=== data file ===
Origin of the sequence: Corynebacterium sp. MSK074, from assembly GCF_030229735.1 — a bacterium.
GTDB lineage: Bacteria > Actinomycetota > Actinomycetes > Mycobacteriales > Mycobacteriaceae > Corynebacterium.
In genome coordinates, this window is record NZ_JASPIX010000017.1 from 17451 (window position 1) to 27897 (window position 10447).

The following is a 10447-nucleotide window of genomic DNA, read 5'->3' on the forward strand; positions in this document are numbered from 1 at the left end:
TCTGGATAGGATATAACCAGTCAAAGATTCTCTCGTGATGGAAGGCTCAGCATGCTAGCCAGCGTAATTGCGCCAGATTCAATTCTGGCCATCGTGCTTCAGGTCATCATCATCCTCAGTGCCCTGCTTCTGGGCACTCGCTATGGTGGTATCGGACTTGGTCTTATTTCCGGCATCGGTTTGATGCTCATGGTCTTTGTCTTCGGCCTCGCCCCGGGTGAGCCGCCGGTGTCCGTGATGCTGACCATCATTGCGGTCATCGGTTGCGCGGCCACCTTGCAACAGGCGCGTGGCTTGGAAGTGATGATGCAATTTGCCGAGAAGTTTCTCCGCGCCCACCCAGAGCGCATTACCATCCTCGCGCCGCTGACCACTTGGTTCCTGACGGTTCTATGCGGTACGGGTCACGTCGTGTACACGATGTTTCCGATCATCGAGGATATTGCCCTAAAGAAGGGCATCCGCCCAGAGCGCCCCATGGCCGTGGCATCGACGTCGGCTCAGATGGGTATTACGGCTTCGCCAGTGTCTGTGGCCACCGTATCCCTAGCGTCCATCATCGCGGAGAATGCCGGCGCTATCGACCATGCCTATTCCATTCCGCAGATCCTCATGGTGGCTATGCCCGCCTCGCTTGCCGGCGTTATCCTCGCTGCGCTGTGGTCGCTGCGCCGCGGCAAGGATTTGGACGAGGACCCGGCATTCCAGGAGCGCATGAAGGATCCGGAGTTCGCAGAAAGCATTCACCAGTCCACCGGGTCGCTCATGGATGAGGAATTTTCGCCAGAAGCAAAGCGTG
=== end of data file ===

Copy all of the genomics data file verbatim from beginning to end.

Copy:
Origin of the sequence: Corynebacterium sp. MSK074, from assembly GCF_030229735.1 — a bacterium.
GTDB lineage: Bacteria > Actinomycetota > Actinomycetes > Mycobacteriales > Mycobacteriaceae > Corynebacterium.
In genome coordinates, this window is record NZ_JASPIX010000017.1 from 17451 (window position 1) to 27897 (window position 10447).

The following is a 10447-nucleotide window of genomic DNA, read 5'->3' on the forward strand; positions in this document are numbered from 1 at the left end:
TCTGGATAGGATATAACCAGTCAAAGATTCTCTCGTGATGGAAGGCTCAGCATGCTAGCCAGCGTAATTGCGCCAGATTCAATTCTGGCCATCGTGCTTCAGGTCATCATCATCCTCAGTGCCCTGCTTCTGGGCACTCGCTATGGTGGTATCGGACTTGGTCTTATTTCCGGCATCGGTTTGATGCTCATGGTCTTTGTCTTCGGCCTCGCCCCGGGTGAGCCGCCGGTGTCCGTGATGCTGACCATCATTGCGGTCATCGGTTGCGCGGCCACCTTGCAACAGGCGCGTGGCTTGGAAGTGATGATGCAATTTGCCGAGAAGTTTCTCCGCGCCCACCCAGAGCGCATTACCATCCTCGCGCCGCTGACCACTTGGTTCCTGACGGTTCTATGCGGTACGGGTCACGTCGTGTACACGATGTTTCCGATCATCGAGGATATTGCCCTAAAGAAGGGCATCCGCCCAGAGCGCCCCATGGCCGTGGCATCGACGTCGGCTCAGATGGGTATTACGGCTTCGCCAGTGTCTGTGGCCACCGTATCCCTAGCGTCCATCATCGCGGAGAATGCCGGCGCTATCGACCATGCCTATTCCATTCCGCAGATCCTCATGGTGGCTATGCCCGCCTCGCTTGCCGGCGTTATCCTCGCTGCGCTGTGGTCGCTGCGCCGCGGCAAGGATTTGGACGAGGACCCGGCATTCCAGGAGCGCATGAAGGATCCGGAGTTCGCAGAAAGCATTCACCAGTCCACCGGGTCGCTCATGGATGAGGAATTTTCGCCAGAAGCAAAGCGTG